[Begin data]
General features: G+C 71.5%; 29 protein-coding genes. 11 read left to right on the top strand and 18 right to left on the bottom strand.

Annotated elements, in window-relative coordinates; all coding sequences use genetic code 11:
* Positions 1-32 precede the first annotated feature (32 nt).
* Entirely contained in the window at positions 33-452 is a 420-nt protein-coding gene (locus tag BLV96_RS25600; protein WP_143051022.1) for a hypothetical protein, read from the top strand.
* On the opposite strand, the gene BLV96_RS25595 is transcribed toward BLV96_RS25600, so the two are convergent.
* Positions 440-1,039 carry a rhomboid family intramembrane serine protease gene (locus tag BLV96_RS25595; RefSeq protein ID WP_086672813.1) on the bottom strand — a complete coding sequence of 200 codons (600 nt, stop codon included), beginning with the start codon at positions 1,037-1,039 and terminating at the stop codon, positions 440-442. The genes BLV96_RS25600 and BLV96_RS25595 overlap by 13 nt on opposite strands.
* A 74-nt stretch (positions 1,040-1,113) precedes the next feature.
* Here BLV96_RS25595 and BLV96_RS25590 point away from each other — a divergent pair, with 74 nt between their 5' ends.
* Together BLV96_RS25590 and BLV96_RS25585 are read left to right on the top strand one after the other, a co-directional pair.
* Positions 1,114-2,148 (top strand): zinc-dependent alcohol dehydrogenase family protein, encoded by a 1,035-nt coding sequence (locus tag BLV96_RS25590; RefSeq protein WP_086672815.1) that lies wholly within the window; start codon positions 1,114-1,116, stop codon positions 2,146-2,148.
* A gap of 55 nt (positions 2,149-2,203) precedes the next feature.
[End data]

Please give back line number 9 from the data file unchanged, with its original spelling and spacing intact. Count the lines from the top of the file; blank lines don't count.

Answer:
* Together BLV96_RS25590 and BLV96_RS25585 are read left to right on the top strand one after the other, a co-directional pair.